• Icon Font. Spending some time to create SVG icons and include them as a CSS font is well worth it. Changing the size or color of any icons becomes a very fast process - again, no waiting on sliced visual assets!
  • Style Tiles. Rather than creating a visual ‘comp’ for every single screen of a website or app, designers instead create tiles or boards to show the design for common UI elements and interaction patterns across the product. Then new features only require minimalistic sketches or wireframes because the visual style is known.
  • Live Style Guide. This is a live (or local) webpage that shows the current web app’s style elements, which allows developers to see what has already been implemented or what needs to be added. This helps prevent the codebase from having 10 slightly different blue buttons, and the pain that accompanies changing them all!
  • Style Gem. If you have more than one ruby web app, you call pull the shared design styles into a ruby gem to be used on multiple products. This allows consistent look and feel across multiple products that can be easily changed in one place.

Lean mindset: Using LPD in your entire organization

If you want an organization that has multiple products and office locations to be lean, it requires adopting ‘lean thinking’ earlier up the decision making chain. This is to prevent work on wasteful product ideas as early as possible before development. Scaling LPD to an entire organization can mean making changes to team structure, culture and processes such as:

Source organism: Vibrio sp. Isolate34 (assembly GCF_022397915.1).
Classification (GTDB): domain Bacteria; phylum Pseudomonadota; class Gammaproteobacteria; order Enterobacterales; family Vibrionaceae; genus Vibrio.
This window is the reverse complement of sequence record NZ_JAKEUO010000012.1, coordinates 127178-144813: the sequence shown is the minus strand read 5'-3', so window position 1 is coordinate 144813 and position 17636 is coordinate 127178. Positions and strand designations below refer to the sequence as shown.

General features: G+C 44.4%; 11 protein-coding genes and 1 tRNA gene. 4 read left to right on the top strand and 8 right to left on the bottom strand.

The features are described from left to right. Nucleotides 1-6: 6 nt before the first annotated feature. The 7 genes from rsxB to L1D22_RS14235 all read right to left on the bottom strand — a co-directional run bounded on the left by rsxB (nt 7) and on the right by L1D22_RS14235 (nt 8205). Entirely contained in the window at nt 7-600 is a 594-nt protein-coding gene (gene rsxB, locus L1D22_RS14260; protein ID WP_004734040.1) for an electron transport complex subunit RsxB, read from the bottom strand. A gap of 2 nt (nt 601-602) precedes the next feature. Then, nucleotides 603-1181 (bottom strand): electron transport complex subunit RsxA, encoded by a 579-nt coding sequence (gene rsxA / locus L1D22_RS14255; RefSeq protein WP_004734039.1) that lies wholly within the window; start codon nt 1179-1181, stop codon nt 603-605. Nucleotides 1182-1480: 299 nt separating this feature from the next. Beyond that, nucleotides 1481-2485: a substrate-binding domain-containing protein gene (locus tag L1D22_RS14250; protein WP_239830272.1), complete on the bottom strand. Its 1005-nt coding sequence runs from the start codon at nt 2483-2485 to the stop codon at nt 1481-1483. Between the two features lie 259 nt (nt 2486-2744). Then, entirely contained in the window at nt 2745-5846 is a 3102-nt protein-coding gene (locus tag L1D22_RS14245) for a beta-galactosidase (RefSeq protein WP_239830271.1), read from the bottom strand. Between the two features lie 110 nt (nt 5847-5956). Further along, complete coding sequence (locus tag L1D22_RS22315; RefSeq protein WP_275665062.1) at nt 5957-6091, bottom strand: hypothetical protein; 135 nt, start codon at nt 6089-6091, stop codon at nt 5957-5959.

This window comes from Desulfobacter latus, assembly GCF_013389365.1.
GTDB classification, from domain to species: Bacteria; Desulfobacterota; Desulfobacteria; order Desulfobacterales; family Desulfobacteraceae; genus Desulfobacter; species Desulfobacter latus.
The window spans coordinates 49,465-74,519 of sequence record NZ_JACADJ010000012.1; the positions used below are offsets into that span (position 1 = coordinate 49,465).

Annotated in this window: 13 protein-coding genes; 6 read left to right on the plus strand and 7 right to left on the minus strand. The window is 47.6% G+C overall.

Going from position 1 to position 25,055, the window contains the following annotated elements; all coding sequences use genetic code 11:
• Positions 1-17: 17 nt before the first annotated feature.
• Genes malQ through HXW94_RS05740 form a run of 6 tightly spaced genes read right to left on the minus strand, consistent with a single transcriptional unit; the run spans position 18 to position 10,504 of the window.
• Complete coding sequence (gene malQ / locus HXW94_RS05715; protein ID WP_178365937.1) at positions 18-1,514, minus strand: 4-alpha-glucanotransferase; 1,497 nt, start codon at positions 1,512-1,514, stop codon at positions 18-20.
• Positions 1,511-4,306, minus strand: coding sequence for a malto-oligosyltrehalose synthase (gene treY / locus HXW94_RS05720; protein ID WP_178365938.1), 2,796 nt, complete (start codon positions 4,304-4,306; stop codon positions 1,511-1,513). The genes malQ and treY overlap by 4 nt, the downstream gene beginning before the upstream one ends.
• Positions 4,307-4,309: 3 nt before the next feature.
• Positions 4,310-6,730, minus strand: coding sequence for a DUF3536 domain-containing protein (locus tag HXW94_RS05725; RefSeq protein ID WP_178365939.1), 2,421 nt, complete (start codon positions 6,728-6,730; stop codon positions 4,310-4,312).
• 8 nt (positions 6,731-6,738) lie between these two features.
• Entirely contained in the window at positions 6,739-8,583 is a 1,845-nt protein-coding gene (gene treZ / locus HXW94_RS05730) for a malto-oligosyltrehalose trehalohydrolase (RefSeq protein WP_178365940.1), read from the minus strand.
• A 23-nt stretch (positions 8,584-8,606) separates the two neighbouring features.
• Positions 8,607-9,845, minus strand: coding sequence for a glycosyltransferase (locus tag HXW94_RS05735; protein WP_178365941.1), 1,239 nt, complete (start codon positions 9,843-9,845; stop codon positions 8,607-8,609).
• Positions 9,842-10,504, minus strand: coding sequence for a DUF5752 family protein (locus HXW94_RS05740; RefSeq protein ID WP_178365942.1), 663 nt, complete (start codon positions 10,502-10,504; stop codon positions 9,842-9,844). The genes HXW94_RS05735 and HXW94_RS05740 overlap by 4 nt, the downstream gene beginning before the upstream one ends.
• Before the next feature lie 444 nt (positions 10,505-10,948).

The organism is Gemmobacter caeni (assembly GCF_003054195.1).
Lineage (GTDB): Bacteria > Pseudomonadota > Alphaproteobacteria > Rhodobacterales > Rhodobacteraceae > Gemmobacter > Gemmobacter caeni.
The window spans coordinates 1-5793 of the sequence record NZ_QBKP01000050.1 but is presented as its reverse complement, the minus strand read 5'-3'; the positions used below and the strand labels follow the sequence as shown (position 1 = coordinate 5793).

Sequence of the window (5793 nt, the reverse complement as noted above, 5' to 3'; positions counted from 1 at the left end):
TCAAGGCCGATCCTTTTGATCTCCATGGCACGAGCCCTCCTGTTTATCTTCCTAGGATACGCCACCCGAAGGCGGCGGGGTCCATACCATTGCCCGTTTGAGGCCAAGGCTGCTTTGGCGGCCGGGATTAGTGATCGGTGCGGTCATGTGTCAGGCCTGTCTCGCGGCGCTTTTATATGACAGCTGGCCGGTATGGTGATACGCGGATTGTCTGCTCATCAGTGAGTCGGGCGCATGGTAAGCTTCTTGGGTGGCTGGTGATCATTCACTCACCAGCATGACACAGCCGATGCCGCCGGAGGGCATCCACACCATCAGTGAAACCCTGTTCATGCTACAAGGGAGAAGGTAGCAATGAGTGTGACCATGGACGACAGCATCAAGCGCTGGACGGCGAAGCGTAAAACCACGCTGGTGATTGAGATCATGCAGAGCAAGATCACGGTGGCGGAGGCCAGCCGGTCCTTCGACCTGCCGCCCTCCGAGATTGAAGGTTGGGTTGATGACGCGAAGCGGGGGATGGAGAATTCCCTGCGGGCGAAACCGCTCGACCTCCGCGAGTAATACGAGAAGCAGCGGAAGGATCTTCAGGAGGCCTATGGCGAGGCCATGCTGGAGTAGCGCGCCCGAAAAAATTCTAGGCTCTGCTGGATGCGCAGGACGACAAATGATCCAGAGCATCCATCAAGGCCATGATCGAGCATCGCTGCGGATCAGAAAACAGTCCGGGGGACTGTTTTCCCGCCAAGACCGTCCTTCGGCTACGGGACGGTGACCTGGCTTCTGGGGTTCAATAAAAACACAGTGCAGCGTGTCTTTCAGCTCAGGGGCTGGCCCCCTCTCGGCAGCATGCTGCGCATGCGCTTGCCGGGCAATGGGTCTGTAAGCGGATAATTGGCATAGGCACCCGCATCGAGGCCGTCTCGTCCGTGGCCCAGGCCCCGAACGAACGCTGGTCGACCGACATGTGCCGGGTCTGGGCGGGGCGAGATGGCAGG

• Embedded UX designers. If design is operating in a silo then the development process is slowed down. Having a designer on hand for the team to consult with, suggest implementation alternatives to, and to observe what the live changes really look like firsthand makes for faster coding (in cycle time) and better design.
  • Goal-oriented teams. When teams have a clear goal they are empowered explore, test ideas quickly, and respond to feedback. This allows them to pivot away from unsuccessful ideas earlier and find more valuable solutions for users faster.
  • Lean thinking. Using lean thinking in your entire approach to product strategy - not just at the level of features or tasks - minimizes unnecessary work early on. Test ideas early, before you even start design or development. If you need to show something in order to validate your ideas, use paper prototyping or mock interactive prototypes.
  • A scientific approach. Spending time upfront to define the problem and take a scientific approach to validating whether or not solutions are effective at solving them will ensure that teams are building the ‘right’ features. This saves enormous waste in coding, testing, maintenance and product research.
  • Trust, humility and courage. Working in a lean way is challenging within a large organization and requires ongoing effort. As a product owner, you need to trust that the lean product design process will lead to a successful product even if you do not have line of sight to it early on. You need humility to recognize that any product ideas from you, your team or your organization might not be the right ideas to meet the users’ needs. And both of these things take courage to do.

Lean product design has different challenges depending on the size and expertise of your team or organization. But done well, it will lead to an innovative and high value product that is fast to market.

Disclaimer: The statements and opinions expressed in this article are those of the author(s) and do not necessarily reflect the positions of Thoughtworks.

Keep up to date with our latest insights